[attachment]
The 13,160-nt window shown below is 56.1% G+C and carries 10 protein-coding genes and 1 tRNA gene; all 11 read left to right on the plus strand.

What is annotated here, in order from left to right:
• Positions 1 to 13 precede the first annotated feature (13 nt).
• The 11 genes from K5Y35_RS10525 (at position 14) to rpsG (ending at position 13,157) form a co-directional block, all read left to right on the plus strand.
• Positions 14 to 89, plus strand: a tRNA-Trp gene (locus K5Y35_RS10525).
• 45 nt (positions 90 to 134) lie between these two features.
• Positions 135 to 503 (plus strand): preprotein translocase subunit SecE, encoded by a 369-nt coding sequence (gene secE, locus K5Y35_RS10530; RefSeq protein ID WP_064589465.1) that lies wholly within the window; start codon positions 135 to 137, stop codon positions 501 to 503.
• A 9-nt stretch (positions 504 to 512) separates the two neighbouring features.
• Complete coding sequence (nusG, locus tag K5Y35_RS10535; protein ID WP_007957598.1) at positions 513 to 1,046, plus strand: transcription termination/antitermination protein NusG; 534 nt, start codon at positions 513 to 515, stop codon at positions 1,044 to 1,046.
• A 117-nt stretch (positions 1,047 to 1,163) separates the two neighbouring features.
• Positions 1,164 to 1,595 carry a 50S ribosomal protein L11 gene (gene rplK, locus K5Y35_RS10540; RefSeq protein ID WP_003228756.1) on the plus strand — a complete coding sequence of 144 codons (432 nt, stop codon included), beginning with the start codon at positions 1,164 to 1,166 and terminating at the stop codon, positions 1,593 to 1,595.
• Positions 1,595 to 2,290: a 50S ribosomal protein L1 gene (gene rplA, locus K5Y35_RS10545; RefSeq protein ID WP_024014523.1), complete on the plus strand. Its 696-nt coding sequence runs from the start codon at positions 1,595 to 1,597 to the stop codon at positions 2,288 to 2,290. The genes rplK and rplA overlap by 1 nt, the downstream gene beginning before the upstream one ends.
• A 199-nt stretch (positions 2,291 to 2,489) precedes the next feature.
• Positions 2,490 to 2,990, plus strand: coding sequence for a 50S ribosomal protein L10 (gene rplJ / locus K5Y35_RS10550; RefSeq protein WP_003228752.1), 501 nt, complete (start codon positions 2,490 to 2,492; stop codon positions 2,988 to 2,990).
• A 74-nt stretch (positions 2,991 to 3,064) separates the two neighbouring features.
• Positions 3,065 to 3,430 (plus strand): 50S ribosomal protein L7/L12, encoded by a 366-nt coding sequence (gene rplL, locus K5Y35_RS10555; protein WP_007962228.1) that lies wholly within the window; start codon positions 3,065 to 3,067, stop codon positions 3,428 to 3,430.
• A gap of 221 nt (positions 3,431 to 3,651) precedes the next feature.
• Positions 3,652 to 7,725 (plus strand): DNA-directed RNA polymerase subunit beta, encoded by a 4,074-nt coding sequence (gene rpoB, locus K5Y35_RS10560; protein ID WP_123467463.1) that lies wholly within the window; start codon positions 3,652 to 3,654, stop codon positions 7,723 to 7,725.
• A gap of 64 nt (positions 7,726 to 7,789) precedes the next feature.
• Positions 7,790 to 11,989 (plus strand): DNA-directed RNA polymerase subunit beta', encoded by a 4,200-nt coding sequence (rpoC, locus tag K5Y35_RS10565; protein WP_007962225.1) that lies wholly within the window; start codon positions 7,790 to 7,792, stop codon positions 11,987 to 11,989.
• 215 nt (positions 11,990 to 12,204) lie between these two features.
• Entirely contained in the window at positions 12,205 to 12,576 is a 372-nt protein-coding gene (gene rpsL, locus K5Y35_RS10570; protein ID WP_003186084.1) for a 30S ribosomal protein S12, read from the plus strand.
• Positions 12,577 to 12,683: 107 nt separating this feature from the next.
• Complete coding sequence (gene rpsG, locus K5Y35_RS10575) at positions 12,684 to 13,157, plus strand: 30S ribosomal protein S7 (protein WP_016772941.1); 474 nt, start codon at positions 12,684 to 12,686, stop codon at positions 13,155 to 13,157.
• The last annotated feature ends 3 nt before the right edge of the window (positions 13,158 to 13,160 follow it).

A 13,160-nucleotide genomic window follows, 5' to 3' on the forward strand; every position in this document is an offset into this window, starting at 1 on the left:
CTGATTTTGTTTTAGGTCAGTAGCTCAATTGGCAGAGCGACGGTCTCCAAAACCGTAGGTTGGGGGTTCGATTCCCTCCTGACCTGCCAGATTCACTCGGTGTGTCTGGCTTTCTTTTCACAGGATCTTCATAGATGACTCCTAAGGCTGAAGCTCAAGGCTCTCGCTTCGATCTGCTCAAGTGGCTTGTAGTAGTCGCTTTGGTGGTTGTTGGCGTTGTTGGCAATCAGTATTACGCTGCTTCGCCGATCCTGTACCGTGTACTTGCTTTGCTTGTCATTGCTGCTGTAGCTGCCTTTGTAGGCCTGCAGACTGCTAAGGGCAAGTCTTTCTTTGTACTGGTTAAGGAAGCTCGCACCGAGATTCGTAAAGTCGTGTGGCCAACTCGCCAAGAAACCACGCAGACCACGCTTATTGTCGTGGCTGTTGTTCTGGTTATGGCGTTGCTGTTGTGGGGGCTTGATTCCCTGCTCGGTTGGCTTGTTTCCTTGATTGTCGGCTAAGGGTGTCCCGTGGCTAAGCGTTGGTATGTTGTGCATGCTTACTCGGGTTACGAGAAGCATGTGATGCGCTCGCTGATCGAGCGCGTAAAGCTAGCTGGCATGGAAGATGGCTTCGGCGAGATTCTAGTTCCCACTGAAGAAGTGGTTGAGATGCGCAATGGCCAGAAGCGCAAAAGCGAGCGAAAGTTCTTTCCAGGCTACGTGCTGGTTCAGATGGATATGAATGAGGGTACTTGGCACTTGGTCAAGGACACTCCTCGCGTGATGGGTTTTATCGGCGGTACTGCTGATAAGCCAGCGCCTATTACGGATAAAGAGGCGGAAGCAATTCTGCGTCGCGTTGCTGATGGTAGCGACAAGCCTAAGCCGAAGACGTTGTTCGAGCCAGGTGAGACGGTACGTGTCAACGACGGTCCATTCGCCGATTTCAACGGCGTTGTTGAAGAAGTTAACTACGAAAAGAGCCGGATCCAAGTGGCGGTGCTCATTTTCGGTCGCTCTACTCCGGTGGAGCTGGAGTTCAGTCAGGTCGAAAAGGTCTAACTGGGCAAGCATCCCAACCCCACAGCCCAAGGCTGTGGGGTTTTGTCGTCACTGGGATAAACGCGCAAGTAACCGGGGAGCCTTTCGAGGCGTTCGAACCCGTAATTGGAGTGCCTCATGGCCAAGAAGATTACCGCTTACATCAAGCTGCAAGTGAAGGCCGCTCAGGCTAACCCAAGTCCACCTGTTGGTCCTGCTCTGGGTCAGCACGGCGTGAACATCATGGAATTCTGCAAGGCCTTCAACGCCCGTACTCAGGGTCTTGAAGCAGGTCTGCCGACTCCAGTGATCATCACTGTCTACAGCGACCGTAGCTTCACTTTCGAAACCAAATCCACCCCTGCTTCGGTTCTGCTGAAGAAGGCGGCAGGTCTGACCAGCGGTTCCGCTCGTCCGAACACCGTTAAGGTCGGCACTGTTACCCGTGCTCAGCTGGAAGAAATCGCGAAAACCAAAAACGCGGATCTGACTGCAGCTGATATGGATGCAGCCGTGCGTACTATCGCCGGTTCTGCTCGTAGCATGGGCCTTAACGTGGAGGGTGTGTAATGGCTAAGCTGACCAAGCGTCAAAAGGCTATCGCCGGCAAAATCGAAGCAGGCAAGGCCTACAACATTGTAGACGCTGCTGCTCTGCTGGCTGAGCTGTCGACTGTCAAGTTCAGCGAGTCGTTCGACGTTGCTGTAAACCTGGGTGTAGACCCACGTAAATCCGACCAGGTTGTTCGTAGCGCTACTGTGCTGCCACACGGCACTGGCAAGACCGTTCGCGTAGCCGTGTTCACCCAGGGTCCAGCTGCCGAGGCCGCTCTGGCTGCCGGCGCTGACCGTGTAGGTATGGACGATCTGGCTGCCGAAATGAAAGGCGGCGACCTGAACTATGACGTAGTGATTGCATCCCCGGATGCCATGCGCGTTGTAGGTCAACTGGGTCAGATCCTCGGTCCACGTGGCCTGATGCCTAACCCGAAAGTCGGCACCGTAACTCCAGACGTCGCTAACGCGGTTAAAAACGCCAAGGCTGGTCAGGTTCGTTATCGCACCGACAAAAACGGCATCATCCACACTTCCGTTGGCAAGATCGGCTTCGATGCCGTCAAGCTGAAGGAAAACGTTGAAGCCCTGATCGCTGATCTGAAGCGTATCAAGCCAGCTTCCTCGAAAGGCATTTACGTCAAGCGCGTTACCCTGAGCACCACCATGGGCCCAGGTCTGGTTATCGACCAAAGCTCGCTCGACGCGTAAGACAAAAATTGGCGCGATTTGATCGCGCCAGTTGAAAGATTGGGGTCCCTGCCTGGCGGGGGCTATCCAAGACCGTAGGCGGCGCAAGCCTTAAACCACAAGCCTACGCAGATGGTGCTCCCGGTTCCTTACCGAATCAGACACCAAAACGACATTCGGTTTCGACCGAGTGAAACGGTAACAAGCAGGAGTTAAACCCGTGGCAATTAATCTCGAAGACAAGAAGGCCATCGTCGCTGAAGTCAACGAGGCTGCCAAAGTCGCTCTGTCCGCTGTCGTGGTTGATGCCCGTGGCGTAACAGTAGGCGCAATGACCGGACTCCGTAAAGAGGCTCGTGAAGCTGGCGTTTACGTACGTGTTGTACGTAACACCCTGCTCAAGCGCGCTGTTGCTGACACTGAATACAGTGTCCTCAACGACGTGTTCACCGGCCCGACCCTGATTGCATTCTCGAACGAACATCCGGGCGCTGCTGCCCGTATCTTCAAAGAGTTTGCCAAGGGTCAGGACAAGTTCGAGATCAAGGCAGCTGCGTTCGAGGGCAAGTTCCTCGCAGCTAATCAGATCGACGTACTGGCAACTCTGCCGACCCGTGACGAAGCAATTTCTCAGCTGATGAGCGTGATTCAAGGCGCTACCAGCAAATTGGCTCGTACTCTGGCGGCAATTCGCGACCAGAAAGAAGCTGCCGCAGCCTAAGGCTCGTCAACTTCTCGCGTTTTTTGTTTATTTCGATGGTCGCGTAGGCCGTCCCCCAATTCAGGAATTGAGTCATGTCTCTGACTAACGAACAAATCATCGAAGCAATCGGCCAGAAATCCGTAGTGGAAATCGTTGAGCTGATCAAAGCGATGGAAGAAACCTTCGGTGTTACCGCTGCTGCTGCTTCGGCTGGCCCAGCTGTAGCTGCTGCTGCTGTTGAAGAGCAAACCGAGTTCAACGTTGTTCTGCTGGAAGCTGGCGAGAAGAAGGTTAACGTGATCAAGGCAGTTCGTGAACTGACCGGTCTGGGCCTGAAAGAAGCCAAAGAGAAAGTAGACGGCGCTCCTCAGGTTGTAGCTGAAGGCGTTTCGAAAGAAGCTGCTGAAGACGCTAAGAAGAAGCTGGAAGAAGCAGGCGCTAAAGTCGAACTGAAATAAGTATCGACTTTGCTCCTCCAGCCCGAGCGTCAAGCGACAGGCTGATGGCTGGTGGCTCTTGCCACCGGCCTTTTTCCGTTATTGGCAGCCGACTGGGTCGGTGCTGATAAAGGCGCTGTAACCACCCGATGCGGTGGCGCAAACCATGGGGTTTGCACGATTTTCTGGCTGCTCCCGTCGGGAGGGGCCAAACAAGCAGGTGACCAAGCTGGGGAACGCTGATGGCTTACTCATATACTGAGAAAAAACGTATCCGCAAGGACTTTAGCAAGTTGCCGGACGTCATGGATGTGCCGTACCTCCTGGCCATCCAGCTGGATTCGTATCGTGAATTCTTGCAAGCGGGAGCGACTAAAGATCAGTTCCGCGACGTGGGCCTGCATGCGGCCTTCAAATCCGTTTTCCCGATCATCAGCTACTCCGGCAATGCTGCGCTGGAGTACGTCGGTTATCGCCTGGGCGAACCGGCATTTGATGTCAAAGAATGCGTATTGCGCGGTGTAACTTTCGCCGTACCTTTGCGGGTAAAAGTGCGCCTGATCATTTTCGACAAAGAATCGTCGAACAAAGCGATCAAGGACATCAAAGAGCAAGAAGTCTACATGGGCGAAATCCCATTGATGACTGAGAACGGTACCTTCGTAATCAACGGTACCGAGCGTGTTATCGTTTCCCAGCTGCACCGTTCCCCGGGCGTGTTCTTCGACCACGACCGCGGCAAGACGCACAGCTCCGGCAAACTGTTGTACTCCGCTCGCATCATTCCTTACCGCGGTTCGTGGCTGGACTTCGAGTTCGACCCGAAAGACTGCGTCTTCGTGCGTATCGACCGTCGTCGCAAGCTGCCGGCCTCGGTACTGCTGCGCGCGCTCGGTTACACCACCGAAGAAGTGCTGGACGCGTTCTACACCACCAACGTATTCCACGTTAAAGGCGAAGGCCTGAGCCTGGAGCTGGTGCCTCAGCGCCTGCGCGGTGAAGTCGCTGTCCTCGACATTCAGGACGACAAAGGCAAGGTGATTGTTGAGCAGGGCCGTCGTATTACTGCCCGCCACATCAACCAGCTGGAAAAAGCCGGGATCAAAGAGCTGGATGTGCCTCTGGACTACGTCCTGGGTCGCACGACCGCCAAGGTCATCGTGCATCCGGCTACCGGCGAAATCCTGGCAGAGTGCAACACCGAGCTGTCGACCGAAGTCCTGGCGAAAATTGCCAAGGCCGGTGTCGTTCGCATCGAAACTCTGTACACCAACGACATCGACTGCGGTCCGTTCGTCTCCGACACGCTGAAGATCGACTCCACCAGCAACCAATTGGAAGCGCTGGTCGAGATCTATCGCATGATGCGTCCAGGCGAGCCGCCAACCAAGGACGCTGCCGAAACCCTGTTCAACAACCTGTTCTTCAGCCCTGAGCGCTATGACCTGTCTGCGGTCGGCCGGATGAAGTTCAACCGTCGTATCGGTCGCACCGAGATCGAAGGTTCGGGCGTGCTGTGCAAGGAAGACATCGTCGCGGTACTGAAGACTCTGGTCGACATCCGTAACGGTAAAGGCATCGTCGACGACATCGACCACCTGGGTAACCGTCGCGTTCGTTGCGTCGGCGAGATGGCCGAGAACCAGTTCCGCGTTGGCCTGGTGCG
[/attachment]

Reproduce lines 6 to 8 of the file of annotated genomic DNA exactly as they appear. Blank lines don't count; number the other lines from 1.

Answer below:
• 45 nt (positions 90 to 134) lie between these two features.
• Positions 135 to 503 (plus strand): preprotein translocase subunit SecE, encoded by a 369-nt coding sequence (gene secE, locus K5Y35_RS10530; RefSeq protein ID WP_064589465.1) that lies wholly within the window; start codon positions 135 to 137, stop codon positions 501 to 503.
• A 9-nt stretch (positions 504 to 512) separates the two neighbouring features.